1960 Maserati 3500 GT by Touring
Documents: UK V5
- Matching-numbers example
- Stunning colour combination
- One of Maserati’s most well-loved grand turismos
In 1926, Alfieri formed Officine Alfieri Maserati SpA, Bologna. Alfieri then took over the foundering grand prix efforts of Diatto, the upscale Turinese automaker. He renamed the Diatto racer Maserati 26 and won his class in the Targa Florio. Success came slowly, with both Alfieri and Ernesto driving, although Alfieri later died in 1932. Ernesto succeeded him as chief designer, Ettore joined the family firm as a business manager in 1930, and Bindo became a sales manager two years later. Maserati soon became the car of choice for privateer competitors.
In 1938, the brothers sold the company to Adolfo Orsi. They were retained on a 10-year contract, and after World War II, Ernesto designed a road going sports car, the Tipo A6, which was unveiled at the 1947 Salon Internationale de l’Auto at Geneva. With their contract fulfilled, the Maserati brothers departed at the end of the year to found OSCA, leaving Orsi’s son, Omer, to concentrate on the production of road cars.
From 1952 through to 1957, Maserati cleaned up on the race track, winning seven World Championships and dominating Formula One, in large part due to lead driver Juan-Manuel Fangio. Emphasis then moved to road cars of the gran turismo class when the 3500 GT was introduced in 1957 at Geneva. The 3500 GT was powered by a 220-brake horsepower, hemi-head, 3,485-cubic centimetre inline six-cylinder, and it was available as either a 2+2 coupé or convertible. The coupé was wrapped in an aluminium superleggera body by Touring of Milan, whilst the convertible body was by Vignale.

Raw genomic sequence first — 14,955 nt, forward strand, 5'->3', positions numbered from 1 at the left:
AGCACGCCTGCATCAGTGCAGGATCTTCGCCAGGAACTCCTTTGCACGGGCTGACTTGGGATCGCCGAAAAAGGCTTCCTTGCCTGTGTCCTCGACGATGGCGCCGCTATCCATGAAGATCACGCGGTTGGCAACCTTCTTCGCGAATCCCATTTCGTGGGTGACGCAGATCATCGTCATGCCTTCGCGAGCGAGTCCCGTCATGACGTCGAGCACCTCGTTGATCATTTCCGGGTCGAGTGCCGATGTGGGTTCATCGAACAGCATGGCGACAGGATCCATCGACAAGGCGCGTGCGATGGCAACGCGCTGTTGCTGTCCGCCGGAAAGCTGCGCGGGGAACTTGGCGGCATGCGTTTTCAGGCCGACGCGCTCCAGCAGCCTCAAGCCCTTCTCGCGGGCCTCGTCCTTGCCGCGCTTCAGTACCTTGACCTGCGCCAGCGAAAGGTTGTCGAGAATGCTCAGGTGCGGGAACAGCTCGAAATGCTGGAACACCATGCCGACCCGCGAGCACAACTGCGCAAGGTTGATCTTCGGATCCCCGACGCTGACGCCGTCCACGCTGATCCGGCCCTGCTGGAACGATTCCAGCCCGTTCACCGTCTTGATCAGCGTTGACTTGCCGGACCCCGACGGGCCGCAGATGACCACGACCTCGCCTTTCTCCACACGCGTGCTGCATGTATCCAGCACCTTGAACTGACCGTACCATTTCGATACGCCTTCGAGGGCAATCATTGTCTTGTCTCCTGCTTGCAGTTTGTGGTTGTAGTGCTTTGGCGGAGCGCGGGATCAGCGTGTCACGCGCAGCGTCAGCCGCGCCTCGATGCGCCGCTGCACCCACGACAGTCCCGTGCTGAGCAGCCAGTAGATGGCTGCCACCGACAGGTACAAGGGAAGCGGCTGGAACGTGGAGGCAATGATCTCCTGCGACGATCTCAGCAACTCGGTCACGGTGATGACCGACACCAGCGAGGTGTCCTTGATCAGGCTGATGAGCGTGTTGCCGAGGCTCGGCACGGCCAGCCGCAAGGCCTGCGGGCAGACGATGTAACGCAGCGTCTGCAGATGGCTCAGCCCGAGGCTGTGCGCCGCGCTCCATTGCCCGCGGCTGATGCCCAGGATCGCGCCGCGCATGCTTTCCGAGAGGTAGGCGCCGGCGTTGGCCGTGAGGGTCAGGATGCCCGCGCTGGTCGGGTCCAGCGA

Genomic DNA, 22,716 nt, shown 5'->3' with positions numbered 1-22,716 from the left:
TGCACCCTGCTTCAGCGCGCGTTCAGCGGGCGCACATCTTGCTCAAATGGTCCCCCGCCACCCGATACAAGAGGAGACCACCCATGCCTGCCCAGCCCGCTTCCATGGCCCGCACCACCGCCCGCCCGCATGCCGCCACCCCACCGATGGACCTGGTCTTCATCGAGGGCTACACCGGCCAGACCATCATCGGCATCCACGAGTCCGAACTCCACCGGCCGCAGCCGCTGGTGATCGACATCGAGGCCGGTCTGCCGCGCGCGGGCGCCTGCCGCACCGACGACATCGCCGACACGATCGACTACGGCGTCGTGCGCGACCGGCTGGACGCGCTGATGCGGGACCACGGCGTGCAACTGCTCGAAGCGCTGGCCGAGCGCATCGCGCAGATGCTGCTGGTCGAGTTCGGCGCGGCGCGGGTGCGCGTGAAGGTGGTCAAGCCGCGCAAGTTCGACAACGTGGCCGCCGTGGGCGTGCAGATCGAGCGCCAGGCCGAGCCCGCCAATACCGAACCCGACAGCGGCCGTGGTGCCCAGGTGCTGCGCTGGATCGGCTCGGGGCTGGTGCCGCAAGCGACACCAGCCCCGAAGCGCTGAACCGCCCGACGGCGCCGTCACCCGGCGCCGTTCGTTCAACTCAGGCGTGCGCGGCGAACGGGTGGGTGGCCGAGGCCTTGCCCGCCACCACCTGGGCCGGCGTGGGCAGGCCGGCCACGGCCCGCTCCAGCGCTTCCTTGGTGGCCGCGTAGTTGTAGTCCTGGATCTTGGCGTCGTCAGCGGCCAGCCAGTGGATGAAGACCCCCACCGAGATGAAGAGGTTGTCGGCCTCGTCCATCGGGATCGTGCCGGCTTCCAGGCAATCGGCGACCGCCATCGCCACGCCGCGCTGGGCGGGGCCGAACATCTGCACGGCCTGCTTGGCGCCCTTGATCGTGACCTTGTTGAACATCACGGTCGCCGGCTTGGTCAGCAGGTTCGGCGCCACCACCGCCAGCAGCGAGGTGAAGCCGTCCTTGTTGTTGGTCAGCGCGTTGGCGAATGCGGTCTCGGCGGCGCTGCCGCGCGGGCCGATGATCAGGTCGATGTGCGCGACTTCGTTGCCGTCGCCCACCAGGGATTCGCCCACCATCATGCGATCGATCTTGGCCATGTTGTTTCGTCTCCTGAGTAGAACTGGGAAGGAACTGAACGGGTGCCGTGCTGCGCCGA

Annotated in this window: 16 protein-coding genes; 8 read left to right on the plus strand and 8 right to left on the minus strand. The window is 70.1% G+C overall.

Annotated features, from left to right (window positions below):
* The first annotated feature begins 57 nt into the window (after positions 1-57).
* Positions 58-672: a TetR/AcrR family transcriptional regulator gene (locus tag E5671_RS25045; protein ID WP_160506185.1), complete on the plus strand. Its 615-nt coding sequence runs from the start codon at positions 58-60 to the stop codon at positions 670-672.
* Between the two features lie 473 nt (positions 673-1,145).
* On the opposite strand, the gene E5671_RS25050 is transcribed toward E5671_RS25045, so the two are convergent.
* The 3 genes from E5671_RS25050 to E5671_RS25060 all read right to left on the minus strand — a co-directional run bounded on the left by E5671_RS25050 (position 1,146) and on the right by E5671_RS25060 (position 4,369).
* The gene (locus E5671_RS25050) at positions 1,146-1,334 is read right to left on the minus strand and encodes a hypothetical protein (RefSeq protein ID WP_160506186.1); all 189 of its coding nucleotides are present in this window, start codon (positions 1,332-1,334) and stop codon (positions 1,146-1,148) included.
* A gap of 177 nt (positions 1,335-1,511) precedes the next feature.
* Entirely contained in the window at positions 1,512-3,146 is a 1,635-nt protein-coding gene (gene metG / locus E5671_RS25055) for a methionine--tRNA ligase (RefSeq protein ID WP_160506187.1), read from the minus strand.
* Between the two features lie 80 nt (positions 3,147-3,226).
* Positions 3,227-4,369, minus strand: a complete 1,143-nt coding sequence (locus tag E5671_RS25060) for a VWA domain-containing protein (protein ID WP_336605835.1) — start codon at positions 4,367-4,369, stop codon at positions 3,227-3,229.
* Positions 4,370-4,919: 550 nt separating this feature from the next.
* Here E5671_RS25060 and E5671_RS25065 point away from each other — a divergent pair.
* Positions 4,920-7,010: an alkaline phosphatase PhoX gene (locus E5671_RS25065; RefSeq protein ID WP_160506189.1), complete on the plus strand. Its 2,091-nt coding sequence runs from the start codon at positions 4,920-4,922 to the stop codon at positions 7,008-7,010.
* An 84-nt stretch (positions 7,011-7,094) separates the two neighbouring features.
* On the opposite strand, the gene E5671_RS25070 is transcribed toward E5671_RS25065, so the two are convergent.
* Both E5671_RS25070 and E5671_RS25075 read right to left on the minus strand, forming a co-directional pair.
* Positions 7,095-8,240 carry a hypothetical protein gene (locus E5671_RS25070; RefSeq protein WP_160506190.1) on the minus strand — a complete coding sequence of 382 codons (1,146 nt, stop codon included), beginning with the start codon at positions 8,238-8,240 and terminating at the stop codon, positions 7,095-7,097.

In 1960, this fantastic 3500 GT left the Modena workshop clothed in elegant Touring coachwork and was destined to Murray Motors of Fleetwood, who, at the time, were Maserati Concessionaires for the United Kingdom. The Maserati was delivered in grey with a red leather interior, and it is believed to be one of thirty right-hand-drive examples and the second such car built. Based on correspondence on file, this car was delivered to Mr Rinald Whitehead, a resident of Lancashire. Mr Whitehead kept the car for two years before passing it on to a Mr Bolinbroke. It was then acquired by Mr Pope, of Warickshire, who purchased the car at Nottingham-based auction house Walker, Walton & Hanson in 1986.
Once retained by Mr Pope, the 3500 GT was restored at Corley Motors, and invoices on file suggest that the car was fully restored, which included having the engine rebuilt. The Maserati then passed to Mr Miles Kitchen, of Altringham, Cheshire, sometime in the mid-1990s, and he kept it until 1997. Additional invoices on file suggest that the car was routinely maintained and serviced by specialists at Autoshield Maserati. Under the current ownership, the car was cosmetically restored, which included a bare-metal repaint; new headlining, carpets, and tyres; and a general service. The car presents very nicely in its two-tone livery.
In the words of Grant Gregor, founder of Autosport: “This is a masterpiece, offering high-speed travel with luxurious comfort…one of the most fascinating high-performance cars of our time”.